I have recently been preparing an article for the May issue of Going In-Depth about Fishwives and Herring Girls but my thoughts have also turned to sources for the men in our families who put to sea in search of food. Fishing is one of the oldest occupations and those who performed this, often hazardous, task were vital members of the community.
There is a difference between those who fished on a daily basis, staying close to the shore and those who were away for many months, visiting more distant fishing grounds. Census returns record those who were at home on the night of the enumeration, so fishing families were often ‘headless’ as the man of the house was away at sea, making it more difficult to trace these family lines. I thought that I would share some sources for fishing ancestors.
The trade between European ports and the cod banks off Newfoundland were established in the seventeenth century and are well documented. Although ‘over-wintering’ was strongly discouraged and most of these fishermen returned home after the fishing season, some remained. There are therefore strong links between fishing ports on both sides of the Atlantic, with emigration paths forging those links. Those from particular fishing ports on the coast of south-west England tended to settle in specific parts of Newfoundland, creating colies of people with their origins in Dartmouth, Devon or Poole, Dorset, for example. Gordon Handcock explains this very well in Soe Longe as there come noe women: origins of English Settlement in Newfoundland (Global Heritage Press 2003).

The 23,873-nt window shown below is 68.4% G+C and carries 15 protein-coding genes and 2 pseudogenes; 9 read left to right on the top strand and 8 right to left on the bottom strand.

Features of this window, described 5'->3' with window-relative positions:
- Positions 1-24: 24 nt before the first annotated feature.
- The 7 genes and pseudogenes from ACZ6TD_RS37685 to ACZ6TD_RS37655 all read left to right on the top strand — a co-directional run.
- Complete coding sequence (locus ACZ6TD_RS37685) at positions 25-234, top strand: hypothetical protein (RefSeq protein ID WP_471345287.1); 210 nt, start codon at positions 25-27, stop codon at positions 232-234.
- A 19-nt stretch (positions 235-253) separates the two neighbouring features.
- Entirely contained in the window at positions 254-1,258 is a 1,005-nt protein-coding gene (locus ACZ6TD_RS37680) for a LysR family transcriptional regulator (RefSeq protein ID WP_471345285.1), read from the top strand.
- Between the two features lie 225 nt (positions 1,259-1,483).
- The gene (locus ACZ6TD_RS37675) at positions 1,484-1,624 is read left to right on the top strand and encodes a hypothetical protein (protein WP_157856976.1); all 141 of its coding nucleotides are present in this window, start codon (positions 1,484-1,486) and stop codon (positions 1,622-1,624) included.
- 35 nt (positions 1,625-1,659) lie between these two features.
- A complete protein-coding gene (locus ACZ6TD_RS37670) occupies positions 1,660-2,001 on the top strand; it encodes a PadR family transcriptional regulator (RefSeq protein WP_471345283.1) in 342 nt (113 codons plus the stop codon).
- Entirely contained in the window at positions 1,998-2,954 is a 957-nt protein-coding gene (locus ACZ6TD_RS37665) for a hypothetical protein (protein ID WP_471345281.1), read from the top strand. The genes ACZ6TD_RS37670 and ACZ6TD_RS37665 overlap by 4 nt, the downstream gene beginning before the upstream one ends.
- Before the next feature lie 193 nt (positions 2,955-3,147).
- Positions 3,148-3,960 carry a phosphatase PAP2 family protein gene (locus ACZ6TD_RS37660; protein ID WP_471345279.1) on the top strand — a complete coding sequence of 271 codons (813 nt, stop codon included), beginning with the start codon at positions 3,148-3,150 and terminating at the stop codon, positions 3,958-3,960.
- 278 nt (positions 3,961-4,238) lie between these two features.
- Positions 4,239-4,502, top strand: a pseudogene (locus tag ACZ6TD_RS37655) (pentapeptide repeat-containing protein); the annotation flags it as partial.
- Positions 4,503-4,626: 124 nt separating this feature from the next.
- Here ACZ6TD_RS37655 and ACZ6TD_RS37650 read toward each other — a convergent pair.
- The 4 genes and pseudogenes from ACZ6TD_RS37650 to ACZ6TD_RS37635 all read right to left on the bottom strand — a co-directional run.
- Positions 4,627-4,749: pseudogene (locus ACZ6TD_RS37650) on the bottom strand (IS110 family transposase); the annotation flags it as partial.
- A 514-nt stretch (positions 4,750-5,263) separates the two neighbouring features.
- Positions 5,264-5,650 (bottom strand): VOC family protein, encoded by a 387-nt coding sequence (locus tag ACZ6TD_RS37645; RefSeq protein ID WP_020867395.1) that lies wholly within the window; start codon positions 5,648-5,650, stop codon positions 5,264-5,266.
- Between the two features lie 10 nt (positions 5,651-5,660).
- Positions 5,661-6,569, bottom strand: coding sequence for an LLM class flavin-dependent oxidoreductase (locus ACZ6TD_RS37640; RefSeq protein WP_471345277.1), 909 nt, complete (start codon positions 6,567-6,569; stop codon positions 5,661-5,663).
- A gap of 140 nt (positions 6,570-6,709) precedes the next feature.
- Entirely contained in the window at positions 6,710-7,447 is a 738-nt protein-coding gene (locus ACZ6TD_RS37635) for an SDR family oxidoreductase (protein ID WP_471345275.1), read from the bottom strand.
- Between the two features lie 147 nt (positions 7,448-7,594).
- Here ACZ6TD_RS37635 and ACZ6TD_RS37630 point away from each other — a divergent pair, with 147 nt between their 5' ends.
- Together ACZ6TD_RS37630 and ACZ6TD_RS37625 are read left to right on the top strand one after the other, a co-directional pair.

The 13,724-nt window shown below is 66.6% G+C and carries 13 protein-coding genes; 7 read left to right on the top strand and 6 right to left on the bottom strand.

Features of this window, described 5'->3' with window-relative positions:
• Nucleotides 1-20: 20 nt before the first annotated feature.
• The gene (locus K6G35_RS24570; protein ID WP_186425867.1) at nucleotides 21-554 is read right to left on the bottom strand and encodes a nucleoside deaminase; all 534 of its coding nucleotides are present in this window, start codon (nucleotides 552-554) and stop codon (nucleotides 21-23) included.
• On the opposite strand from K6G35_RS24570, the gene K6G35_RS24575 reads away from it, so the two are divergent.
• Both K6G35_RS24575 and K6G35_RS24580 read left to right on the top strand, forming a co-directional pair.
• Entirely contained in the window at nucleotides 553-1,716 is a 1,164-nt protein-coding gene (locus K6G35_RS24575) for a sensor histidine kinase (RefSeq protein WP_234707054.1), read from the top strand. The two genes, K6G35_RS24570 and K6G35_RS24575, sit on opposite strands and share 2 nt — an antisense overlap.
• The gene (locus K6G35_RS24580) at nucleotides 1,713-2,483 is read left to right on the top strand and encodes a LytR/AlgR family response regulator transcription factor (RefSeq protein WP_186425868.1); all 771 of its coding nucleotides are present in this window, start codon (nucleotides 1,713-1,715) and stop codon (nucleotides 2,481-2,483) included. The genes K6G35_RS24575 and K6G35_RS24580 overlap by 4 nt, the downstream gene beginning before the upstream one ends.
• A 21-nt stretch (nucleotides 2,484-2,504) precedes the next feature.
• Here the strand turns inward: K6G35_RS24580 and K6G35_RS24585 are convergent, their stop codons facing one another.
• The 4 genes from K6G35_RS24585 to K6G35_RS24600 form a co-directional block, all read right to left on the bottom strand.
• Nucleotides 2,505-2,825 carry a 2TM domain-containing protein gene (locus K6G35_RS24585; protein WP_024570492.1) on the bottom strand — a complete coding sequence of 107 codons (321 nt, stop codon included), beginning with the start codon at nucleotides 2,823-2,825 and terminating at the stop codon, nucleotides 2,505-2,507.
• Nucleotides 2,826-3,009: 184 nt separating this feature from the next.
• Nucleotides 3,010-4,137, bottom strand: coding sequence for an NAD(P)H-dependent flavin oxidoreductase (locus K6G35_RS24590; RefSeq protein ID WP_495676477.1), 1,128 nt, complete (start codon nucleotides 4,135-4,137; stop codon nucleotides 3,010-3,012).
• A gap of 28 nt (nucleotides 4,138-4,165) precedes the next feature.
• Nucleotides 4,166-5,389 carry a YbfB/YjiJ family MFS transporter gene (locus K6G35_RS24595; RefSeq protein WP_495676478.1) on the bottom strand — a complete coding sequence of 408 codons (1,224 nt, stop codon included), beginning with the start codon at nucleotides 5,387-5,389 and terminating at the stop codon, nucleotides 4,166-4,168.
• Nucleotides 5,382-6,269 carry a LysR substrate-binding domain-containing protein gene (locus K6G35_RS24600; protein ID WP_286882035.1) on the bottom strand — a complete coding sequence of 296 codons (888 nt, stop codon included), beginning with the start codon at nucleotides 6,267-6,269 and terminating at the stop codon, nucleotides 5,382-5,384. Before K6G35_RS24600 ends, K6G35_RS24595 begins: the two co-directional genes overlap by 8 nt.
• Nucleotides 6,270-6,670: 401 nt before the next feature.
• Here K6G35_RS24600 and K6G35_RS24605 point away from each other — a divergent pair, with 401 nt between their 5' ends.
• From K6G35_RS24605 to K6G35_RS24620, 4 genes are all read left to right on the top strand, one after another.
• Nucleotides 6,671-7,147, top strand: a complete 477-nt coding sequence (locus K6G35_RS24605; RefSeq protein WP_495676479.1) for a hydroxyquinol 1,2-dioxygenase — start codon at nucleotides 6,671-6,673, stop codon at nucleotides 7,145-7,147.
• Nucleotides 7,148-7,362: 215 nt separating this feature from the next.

For background to the Atlantic fisheries see:
Some general hints on tracing British fishermen can be found on the Mariners’ Website but I have found some interesting websites that relate to particular aspects of British fishing. For example, www.geni.com/projects/Fishermen-of-Hastings/13789 focuses on fishing from the south coast port of Hastings, Sussex. It includes a lengthy list of those who were fishing from the port in 1623, taken from a document that is held in The National Archives. It also gives information about the various nicknames adopted by the men from Hastings fishing families. Are you related to Tambourine Jack Cobby, Hard Pudding White or Rum Cheese Tassell?
Then there is the list of Lost Trawlermen of Hull. This gives details of the casualty, his age, ship, on-board occupation and information about the cause of death. In some cases there are photographs of the victims.
The website of the British Southern Whale Fishery contains entries on 13,500 individuals dating from 1775 to 1859. The details are mainly taken from Board of Trade records held in the National Archives. You can find out about the ships on which these individuals served, their ages and birthplaces.
For more information see: